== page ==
Racers can use a jammer to interfere with police communication and countermeasures or activate a speed boost to outrun them. Cops on the other hand can call in roadblocks or helicopters to harass racers. Both sides share the EMP, which can disable whatever car you target with it, as well as spike strips that can be dropped behind your vehicle to seriously mess up anyone behind you. These gadgets are a lot of fun and become more potent as you progress through the game and unlock upgraded versions. They are pretty potent too if used correctly, but you are still going to have to drive hard to get in a position to use them effectively. In addition to being limited, these power-ups also take some time to recharge after use, so you need to decide when and where to use them most efficiently.
The actual racing leans heavily towards the arcade side of things, which means plenty of speed and cars that can drift at the drop of a hat. It takes a little while to get used to how the cars handle, but you’ll soon be tearing through the roads of Seacrest County at breakneck speeds. Tracks are wide open for the most part, which means there’s plenty of room for you and your fellow racers as well as a ton of pursuit vehicles as well as civilian traffic. When playing as an illegal racer you can use your opponents as shields while dodging the cops, but unfortunately, you won’t get much backup when playing as the police. You can still call in roadblocks or helicopters if available, but there won’t be fellow officers joining in the chase.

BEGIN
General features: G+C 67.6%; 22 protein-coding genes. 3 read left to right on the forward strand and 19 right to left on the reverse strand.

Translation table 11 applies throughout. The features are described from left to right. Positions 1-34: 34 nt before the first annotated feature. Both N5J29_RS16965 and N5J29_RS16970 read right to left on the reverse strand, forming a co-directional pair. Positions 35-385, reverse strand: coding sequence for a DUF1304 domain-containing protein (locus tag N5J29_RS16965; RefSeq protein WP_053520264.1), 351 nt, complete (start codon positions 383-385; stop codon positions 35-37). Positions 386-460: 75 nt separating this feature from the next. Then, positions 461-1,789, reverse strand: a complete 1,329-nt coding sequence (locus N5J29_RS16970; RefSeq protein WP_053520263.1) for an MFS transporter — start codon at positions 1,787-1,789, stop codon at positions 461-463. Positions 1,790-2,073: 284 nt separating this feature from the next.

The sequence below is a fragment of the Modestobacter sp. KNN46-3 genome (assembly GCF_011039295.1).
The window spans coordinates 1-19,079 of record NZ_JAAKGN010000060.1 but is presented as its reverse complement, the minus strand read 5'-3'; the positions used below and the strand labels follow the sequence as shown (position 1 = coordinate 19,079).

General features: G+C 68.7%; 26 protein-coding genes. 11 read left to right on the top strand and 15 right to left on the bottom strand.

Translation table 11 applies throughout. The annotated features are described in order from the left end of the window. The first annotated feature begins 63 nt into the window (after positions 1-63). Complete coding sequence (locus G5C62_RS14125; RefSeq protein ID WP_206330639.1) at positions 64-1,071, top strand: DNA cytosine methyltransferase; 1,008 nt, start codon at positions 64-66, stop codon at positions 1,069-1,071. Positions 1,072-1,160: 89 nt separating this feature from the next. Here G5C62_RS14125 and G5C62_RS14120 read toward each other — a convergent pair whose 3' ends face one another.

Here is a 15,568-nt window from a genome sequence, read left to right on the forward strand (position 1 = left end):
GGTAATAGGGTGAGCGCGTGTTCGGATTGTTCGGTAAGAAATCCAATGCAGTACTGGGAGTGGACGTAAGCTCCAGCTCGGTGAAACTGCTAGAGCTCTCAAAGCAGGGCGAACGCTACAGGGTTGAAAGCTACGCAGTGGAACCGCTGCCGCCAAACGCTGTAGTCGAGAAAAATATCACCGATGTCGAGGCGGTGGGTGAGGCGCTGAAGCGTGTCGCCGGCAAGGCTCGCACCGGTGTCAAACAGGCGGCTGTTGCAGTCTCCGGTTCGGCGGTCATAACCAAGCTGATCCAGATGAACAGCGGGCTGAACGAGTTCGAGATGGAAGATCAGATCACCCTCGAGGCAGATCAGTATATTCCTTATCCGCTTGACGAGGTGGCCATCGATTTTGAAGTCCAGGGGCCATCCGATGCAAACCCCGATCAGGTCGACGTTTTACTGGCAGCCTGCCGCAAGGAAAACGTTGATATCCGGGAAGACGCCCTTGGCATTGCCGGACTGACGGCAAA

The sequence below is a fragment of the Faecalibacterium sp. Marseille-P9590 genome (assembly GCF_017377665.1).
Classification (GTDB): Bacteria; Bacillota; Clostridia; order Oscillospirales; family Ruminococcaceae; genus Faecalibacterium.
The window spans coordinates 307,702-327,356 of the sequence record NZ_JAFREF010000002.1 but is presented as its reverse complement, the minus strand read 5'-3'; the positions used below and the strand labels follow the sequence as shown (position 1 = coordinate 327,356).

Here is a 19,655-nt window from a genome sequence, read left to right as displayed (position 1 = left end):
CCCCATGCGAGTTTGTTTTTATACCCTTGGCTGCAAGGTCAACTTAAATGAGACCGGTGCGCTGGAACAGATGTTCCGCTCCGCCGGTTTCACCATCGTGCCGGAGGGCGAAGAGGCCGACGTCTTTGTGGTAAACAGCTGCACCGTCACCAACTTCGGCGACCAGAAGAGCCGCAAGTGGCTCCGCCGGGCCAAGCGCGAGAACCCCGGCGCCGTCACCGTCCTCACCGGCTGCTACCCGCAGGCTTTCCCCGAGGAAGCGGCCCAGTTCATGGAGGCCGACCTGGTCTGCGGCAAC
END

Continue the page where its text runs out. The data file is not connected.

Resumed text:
Each race in Hot Pursuit begins with a rolling start and even after the most spectacular crash you’ll be respawned back on the road and accelerating away. However, take one hit too many and your race will end prematurely. At least you don’t have to worry about repairing cars as this is done automatically after each race. Playing as a racer you typically have to finish in the top three, reach the end of the track in the fastest time or evade the police. Meanwhile, playing as a cop you have to bust a certain amount of racers, take down one particularly feisty racer, or reach your destination in the time allotted. There are 20 ranks for each side and it took us about 15 hours to complete both career tracks.